Inter-American Dialogue's Latin America Advisor
Where Is the Drug Policy Debate Headed Next?
There are now 22 states that have passed initiatives either legalizing recreational or medical marijuana. With laws in almost half of the 50 states now in conflict with the federal government, which purports to maintain its prohibition on the production, distribution or consumption of cannabis and other narcotics, something has to give.
But the issue is not limited to contradictory federal and state laws within the United States. Countries like Mexico, the Central American nations and some Caribbean islands, which have been at the forefront of the fruitless fight against illicit drugs entering the United States from their territories, are now faced with a growing conundrum.
While expensive and failed interdiction efforts have effectively been subcontracted by Washington to third countries, there is a clear tendency within the world's largest drug consuming country to remove both the stigma and legal prohibition against individual consumption. This will inevitably lead to a reconsideration of why we are spilling blood and spending huge sums of money to satisfy outdated laws that Americans themselves are gradually repudiating. Mexico, in particular, needs to re-examine its strategy in light of these recent developments and make a decision as to whether it wants to continue to fight a battle that a majority of Americans in a recent Gallup poll opposed.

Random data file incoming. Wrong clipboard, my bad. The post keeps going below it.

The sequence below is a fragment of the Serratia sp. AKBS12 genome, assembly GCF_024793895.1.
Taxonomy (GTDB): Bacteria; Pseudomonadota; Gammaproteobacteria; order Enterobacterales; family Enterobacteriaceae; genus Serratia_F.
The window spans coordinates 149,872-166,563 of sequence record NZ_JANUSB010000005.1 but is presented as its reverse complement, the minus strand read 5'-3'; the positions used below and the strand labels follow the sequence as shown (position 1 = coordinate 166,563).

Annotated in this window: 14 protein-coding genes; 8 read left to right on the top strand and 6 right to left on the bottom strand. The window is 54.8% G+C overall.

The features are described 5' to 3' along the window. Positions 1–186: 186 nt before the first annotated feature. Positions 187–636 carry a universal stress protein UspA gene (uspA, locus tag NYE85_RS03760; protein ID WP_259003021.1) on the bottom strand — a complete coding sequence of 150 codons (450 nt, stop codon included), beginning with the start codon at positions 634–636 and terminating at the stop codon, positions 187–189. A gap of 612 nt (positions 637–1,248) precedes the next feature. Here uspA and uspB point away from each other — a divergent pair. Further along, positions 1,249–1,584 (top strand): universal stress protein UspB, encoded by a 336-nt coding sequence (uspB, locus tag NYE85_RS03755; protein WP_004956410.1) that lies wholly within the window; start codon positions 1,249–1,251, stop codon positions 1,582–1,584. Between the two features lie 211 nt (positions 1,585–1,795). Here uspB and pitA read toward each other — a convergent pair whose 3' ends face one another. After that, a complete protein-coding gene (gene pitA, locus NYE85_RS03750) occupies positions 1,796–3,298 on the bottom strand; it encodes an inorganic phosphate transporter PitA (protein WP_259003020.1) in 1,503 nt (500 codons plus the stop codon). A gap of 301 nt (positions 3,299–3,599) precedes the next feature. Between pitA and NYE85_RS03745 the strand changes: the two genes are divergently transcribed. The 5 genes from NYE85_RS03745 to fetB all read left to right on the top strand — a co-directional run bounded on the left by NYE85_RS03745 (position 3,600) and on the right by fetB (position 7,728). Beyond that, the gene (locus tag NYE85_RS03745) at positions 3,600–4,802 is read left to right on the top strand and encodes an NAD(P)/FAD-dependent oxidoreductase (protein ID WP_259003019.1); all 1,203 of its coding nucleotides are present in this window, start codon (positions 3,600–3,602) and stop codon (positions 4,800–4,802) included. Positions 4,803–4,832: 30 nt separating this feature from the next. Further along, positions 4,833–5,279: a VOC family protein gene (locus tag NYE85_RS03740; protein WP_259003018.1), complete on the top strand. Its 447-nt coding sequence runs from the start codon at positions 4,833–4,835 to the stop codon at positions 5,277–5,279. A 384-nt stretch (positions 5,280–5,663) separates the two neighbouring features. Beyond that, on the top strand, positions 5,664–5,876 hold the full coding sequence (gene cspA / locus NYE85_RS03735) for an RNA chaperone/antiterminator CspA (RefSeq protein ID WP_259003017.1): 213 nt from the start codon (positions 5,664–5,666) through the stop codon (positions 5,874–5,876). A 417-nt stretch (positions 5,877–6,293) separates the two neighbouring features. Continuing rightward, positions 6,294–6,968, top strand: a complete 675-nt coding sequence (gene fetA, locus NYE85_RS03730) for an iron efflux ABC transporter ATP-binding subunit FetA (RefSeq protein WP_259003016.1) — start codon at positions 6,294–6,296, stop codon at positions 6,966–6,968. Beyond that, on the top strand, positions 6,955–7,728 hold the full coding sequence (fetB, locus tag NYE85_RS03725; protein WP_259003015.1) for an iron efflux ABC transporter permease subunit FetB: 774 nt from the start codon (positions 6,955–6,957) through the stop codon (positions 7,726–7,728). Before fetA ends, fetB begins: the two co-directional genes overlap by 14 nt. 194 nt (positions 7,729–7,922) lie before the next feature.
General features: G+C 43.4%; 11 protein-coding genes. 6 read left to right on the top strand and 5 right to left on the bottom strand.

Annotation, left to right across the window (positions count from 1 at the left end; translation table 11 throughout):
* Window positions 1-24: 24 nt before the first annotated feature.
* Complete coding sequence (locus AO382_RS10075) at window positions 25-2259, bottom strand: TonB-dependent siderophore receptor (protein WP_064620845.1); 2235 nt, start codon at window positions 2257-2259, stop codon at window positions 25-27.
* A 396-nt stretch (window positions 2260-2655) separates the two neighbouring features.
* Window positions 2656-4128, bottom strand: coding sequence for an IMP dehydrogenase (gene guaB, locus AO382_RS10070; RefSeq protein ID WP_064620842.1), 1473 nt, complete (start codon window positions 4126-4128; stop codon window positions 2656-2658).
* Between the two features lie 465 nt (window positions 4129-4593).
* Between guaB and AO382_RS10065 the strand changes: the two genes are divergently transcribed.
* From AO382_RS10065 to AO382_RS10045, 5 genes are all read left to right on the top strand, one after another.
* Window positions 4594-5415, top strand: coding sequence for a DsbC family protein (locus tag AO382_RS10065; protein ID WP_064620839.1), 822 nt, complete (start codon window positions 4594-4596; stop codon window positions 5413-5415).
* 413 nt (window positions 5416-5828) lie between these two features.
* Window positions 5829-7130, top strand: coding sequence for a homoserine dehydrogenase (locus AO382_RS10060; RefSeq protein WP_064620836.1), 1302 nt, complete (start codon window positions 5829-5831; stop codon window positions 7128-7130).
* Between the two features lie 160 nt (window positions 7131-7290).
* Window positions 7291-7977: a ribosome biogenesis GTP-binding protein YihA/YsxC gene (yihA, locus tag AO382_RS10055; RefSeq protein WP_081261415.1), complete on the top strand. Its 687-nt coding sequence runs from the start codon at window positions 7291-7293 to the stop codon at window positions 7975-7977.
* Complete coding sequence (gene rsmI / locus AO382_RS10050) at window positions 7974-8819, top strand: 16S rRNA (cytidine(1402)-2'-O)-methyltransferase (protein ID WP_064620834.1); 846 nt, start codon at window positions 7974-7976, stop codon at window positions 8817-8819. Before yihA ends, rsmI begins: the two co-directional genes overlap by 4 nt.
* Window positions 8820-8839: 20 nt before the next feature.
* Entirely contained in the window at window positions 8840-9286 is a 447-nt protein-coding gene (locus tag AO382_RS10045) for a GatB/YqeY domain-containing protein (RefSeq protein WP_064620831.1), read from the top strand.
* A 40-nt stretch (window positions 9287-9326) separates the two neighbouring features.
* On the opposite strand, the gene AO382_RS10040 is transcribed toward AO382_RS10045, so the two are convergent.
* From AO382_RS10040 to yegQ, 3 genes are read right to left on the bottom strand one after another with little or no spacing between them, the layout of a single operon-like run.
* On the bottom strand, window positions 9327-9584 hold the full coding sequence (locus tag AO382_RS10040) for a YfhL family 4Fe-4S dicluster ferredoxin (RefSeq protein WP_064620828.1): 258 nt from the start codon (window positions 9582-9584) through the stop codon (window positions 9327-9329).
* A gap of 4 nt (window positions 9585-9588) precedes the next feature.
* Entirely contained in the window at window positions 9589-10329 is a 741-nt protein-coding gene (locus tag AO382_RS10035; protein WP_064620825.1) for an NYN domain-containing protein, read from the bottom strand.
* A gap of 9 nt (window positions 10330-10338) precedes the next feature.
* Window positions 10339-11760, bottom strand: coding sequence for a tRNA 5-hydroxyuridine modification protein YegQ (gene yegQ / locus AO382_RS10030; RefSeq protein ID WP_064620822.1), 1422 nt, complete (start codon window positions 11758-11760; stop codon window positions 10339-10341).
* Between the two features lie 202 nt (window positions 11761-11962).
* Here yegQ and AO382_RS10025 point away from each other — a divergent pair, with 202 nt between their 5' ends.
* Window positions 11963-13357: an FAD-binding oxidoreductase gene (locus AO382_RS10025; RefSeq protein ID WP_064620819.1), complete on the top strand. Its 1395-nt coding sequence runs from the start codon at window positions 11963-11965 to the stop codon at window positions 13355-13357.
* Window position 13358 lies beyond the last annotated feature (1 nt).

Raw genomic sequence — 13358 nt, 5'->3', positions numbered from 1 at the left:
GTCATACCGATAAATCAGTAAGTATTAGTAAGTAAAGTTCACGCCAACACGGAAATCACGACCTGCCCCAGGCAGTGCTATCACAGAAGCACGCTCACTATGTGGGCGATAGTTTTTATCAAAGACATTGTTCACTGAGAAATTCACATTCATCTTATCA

It is time for America to wake up and face the reality of its drug culture by harmonizing federal laws with citizen's demands and ending the criminalization of drugs. Mexico and many other countries in the region and beyond will benefit by removing the sale of at least soft drugs from organized crime and bringing it under the same controls that the government applies to alcohol and tobacco. Demand creates supply in this market just as it does in any open economy; as long as the demand remains, drugs will be supplied. Better to tax, regulate and supervise the market than to continue a failed strategy of pretending that the problem wouldn't exist if only producing and transit countries didn't allow drugs to reach the U.S. market.